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Messages - Harvey Birdman - Attorney at Law
« on: August 12, 2006, 09:41:09 AM »
You don't need anything else. Just read for class everyday and make sure you make good outlines. You've got enough reading to do as a 1L, why do you want to read anymore? You've already wasted money on LEEWS...
You've also fell for the hype of 1L and you haven't even started yet. Way to go.
How the heck am I supposed to know about all this stuff? I've already got my $500 worth of books and I bought LEEWS but I really don't know what else I need to get to help me my first year.
Thanks Budlaw! Sorry I'm such a tool and "fell for it." Shucks, I bet I'm the only one who cares enough to want to do my best. I guess all those people who suggested LEEWS as a large factor in helping them do well in their 1L were lying. Shame on me for believing them...
Yeah you are a tool, because you didn't talk to people who did well their 1L year without LEEWS. Of course they're going to say that it helped them, because how would they know that it didn't help them? What are they comparing their success to? It's not like they can do 1L without LEEWS and then do 1L with LEEWS. And you're a tool who's out of cash too.
You know how that OutKast song goes : "I'm just being honest"
To be fair, you also dont know if you'd have been in the top 5% of your class had you used LEEWS.
As far as the question at hand, it's very possible that supplements work better for some, and dont do much, if anything, for others. I'd say that if it makes you feel more comfortable/prepared/confident, then it can't hurt.
« on: April 11, 2006, 11:51:36 PM »
Oops I misunderstood the original OP, I stand corrected.
Happens to everyone.
« on: April 11, 2006, 11:49:22 PM »
This is top quality competition, and you can't beat them or at least be at the top simply by working hours on end. You have to have a natural aptitude for grasping and applying legal concepts to new fact situations. No amount of studying will get you to the top of the class if you don't at least have a gift for understanding and applying law.
Let me know how the studying goes.
Again, I admittedly opine with no practical knowledge to speak of, but it seems to me that the law is, like anything else, a skill. Is there a natural talent? Probably, but I just can't help but think that hard work is extremely valuable. I've had to work hard for most, if not all, of my life and I can tell you that it has made all the difference. Its like a boxing match. Some fighters are more naturally gifted than others. However, talent alone is not enough. One has to be willing to run the 10 miles per day, box the thousands of sparring rounds and put in the hundreds of hours of training in order to perform at maximum. My prize fighting example of this is Mike Tyson. He lost to Buster Douglas because he tried to rely solely on natural talent. He didn't work nearly as hard as his opponent of lesser ability. The end result was that Tyson got his arse handed to him by the guy with lesser talent. Same thing with law, I would imagine. You can have all the talent in the world, but if you don't work, you won't succeed. I may not be the most talented guy in class, but I just refuse to be outworked. If it takes me 18 hours per day to get the work done, then I will d**mn well work 18 hours. If it takes less, then I'll work less. But I will not quit until I fully grasp whatever material is assigned for that day. Bottom line, nothing is handed to anyone. If you want it, you have to work harder than anyone else for it. That's how the best become the best.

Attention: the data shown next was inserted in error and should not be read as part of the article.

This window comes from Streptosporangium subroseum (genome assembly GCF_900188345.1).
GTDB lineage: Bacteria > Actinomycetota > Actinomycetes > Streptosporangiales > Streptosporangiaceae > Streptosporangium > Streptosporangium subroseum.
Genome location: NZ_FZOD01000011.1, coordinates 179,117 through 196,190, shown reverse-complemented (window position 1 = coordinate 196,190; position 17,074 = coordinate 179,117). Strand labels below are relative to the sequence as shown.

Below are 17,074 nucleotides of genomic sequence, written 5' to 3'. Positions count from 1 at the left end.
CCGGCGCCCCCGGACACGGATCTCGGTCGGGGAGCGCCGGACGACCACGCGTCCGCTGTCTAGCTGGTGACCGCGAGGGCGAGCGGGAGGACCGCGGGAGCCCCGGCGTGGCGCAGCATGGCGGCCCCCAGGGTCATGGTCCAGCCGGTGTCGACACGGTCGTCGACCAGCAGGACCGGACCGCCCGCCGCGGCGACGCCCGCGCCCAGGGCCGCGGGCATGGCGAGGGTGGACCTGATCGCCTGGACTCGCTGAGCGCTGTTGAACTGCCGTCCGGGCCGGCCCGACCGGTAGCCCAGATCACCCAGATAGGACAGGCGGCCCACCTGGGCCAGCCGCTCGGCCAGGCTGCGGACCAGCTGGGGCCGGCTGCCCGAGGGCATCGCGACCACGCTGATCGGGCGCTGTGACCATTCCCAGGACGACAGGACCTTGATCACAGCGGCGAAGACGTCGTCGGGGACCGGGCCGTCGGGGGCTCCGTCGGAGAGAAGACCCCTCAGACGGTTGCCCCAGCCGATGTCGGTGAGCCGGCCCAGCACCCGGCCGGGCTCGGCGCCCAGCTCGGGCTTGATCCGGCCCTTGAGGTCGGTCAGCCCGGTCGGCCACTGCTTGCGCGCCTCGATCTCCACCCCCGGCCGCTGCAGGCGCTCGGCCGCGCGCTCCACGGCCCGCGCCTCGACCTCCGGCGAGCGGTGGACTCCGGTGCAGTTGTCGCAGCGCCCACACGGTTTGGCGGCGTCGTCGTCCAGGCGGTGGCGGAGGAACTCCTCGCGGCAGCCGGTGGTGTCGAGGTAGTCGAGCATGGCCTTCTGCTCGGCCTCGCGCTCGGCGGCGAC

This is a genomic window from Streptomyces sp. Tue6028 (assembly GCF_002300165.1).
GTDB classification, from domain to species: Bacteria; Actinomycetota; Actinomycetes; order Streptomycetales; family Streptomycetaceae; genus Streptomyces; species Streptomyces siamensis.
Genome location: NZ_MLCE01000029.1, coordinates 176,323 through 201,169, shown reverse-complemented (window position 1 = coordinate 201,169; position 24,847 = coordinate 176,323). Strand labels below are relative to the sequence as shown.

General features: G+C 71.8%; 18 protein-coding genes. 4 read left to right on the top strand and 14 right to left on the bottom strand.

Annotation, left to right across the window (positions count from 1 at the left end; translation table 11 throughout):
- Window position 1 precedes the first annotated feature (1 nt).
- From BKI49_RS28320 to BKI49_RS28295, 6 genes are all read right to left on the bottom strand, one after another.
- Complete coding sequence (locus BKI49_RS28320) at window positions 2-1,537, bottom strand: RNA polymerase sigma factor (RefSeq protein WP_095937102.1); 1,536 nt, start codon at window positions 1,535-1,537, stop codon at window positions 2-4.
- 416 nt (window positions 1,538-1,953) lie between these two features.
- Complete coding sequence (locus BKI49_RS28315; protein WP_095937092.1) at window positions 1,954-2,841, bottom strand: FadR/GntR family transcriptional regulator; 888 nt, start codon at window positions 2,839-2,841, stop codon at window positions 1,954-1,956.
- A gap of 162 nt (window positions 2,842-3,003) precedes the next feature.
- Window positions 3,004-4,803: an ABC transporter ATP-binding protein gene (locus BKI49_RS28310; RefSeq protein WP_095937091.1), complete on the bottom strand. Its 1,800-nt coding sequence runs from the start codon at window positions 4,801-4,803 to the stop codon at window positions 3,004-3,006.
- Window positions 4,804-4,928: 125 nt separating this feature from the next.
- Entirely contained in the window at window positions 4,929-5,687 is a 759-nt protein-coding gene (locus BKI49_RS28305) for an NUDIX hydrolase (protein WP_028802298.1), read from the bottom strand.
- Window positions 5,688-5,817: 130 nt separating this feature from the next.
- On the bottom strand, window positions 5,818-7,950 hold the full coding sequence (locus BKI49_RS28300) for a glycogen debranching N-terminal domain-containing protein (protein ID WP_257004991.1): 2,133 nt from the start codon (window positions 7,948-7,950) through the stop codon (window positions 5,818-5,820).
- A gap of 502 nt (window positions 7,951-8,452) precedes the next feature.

I dont think he meant not working at all. If Tyson trained half as much as Douglas, he would have won. He barely trained, if at all. If someone just naturally "gets it" and covers the material, he will out do someone who is not "getting it" and is studying 60 hours a week.
« on: April 10, 2006, 11:12:02 AM »
BAD IDEA, Most places do not respect online degrees and as far as I know you can only practice in Ca and thats the hardest bar to pass. Also when you send out your resume a missing ba/bs is a huge red flag, there are enough canidates with degrees that wo an undergrad you are screwed. sorry (az just voted the non law school route down)/
I dont think the OP said that they did not have a BA/BS. They were merely asking if they can sit for the bar after going to a non-accredited (online) school. Which the answer to is yes.
« on: April 10, 2006, 10:54:24 AM »
ok guys, i'm new to the board and i go to touro law. a tier 4 school. what are my chances of leaving this school making a respectable amount. i've done all the research looking at the average salary (not good). i am in the top 1/3 of the class. and want to transfer out. i know i have to do well this semester to actually have a good shot at some better schools, but right now what schools do you guys think i have a good shot at?
Not gonna lie, the options out of Touro are limited, but it is not hopeless. The LI firm I work at has plenty of people from Touro there, and they do pretty well. As for transferring, I'd say you have a decent shot at a T2.
If you want to stay in NY, send out some apps to Hofstra, SJU, and NYL. Either of those schools will give you an advantage over Touro as to getting jobs. Also, consider asking Touro for a scholarship because of your good work.
« on: April 09, 2006, 02:04:06 PM »
It doesn't seem like a big difference in total cost to you, so I would probably take GW.
« on: April 06, 2006, 01:55:57 PM »